On October 21st, remembering one of the few unequivocal heroes of the Great War
In one of the great westerns, "The Wild Bunch," two outlaws argue furiously over a pledge that a former comrade has made to a sinister railroad corporation. “He gave his word!” says one. No, declares his friend, giving your sworn word is not what matters, “It’s who you give it to!”
That debate neatly summarizes the issues at stake among the great powers during the First World War, which is, incidentally, the era in which this film is set. By 1917, the war had caused millions of deaths and inflicted countless lesser casualties. Worse, the escalating spiral of violence seemed infinite, with no hope of an end, short of the collapse of civilization itself. At that point, a few faithful and responsible leaders began to seek radical solutions that could bring peace – even if that the heavy cost of abandoning promises and pledges. For a few, the call to peace was a sacred imperative. This month, we commemorate one man who made this bitter choice – and who may soon be recognized as a saint of the church.
In November 1916, the beloved emperor of Austria-Hungary, Franz-Josef died after a reign of 68 years. A profoundly honorable man of great piety, he had outlived his two obvious heirs. The first, Rudolf, died in a bizarre murder-suicide with a lover in 1889. The next successor, Franz Ferdinand, was killed at Sarajevo, a typical Habsburg to the last: his final words inquired about the welfare of other victims of the attack, and above all, of his cherished wife. That left as heir Prince Karl, Franz Josef’s great-nephew. Those family disasters were so relevant because they brought to the throne a man who, until very recently, had absolutely no expectation that he would ever achieve such responsibility. A simple officer, Karl was utterly untrained and inexperienced in the exercise of power.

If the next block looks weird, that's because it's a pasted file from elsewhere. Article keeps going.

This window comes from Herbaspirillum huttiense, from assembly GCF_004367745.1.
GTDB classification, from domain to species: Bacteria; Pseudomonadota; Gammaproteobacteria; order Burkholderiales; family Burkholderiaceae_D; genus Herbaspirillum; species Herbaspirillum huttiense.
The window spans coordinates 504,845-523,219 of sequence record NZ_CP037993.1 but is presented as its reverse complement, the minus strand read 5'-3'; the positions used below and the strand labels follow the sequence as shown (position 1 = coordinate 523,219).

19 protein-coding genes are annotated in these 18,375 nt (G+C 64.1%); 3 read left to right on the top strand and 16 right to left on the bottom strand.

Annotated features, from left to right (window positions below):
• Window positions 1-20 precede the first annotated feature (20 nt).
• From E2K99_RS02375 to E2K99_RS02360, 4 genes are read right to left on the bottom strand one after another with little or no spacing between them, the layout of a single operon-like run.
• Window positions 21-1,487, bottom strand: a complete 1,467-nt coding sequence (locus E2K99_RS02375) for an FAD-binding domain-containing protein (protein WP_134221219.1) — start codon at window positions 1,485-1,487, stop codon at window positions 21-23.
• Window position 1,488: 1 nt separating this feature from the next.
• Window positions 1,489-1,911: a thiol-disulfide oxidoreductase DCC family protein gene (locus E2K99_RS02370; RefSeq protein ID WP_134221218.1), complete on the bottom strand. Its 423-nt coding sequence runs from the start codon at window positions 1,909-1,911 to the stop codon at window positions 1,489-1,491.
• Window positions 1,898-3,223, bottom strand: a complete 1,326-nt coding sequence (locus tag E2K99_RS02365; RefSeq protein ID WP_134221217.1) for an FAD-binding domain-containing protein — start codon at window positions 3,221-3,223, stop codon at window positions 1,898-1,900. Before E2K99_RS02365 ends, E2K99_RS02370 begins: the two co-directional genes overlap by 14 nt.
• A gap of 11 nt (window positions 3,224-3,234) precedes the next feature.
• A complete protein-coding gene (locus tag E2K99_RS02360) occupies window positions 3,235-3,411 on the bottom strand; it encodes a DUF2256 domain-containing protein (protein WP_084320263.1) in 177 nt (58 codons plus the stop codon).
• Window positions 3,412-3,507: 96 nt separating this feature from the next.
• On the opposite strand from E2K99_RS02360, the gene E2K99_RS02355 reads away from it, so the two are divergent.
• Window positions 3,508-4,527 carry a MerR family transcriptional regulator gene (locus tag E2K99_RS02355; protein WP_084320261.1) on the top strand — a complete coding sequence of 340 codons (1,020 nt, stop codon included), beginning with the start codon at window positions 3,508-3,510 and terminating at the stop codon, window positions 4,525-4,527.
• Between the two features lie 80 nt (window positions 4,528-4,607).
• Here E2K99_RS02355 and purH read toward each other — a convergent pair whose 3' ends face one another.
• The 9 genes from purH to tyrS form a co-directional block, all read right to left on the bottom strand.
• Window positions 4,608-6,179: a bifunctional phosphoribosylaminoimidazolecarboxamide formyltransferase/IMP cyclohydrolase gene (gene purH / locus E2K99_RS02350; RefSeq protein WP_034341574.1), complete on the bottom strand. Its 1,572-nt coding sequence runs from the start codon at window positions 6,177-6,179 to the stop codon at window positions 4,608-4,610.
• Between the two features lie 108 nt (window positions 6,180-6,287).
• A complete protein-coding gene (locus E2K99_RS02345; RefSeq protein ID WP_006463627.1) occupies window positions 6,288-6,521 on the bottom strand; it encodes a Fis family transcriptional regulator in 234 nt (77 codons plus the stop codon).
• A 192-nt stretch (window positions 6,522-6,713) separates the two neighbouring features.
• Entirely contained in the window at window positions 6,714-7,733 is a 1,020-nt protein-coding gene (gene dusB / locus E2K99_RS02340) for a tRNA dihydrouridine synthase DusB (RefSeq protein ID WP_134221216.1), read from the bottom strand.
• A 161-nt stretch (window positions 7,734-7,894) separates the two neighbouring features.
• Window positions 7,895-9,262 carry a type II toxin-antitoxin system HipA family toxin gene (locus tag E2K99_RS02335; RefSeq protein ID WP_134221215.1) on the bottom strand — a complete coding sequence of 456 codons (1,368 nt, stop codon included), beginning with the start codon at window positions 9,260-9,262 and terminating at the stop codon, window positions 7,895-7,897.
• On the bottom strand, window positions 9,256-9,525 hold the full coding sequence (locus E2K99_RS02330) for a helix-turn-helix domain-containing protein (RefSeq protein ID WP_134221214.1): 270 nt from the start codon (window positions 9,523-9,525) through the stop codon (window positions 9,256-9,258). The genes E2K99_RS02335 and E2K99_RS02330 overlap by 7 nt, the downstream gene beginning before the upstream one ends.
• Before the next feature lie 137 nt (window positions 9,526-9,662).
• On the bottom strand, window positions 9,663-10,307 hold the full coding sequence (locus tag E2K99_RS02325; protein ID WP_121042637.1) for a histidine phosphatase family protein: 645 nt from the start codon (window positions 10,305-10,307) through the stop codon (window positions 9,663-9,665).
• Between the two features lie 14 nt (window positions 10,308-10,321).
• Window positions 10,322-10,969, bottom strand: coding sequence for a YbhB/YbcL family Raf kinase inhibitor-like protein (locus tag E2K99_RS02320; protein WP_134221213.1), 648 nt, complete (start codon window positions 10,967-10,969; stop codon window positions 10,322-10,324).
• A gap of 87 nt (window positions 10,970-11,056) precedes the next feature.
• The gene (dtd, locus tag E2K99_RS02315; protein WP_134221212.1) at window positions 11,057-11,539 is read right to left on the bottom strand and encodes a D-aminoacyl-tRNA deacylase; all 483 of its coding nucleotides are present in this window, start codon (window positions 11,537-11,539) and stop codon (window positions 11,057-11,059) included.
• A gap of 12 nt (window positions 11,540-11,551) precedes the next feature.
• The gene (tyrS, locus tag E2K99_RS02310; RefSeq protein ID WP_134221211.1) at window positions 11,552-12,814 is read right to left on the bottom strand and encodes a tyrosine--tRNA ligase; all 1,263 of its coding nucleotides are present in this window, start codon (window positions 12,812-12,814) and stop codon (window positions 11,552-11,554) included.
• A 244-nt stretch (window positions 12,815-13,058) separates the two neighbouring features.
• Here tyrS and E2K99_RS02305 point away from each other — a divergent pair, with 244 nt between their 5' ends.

When Karl came to power, the war had been in progress for two years. Austria-Hungary was the sworn ally of the German Reich, and his own imperial forces were fighting on multiple fronts, chiefly against Russia and Italy. Austria-Hungary would ultimately lose some 1.4 million military dead, not to mention half a million civilians, many of whom perished as a result of the Allied food blockade. As a proportion of population, Karl’s empire lost twice as many dead as did Great Britain, and almost as many as France.
As the new year of 1917 dawned, Europe seemed to have no hope of peace, and revolution was soon to overtake imperial Russia. The only words of peace came from the Vatican, as Pope Benedict XV’s envoys struggled to bring the opposing sides together. But each nation declared that it could no nothing without the consent of its allies. Diplomacy had reached an impasse.
Something, obviously, needed to be done. In early 1917, Karl made a decision that was astonishingly bold and, according to the feudal standards of his aristocratic world, profoundly wrong. Karl could make no peace without betraying his sworn ally, Germany, a country pledged to absolute victory. Yet that was exactly what he now resolved to do. He approached his brother-in-law Prince Sixtus of Bourbon Parma, an officer in the (enemy) Belgian army, with radical peace proposals. Sixtus would contact the French government, granting from the beginning some far-reaching French demands, including that country’s control over the provinces of Alsace-Lorraine. The Austrians also agreed from the start to the independence of the then-occupied lands of Belgium and Serbia.
With those critical concessions made, Karl pursued peace negotiations with France, with a view to withdrawing his country from the war. If he had succeeded, the chain of interlocking alliances would have been sundered, and peace would have come quickly. Probably the nightmare of the Bolshevik Revolution would never have occurred, and Europe would have been spared the twin monsters of Nazism and Communism.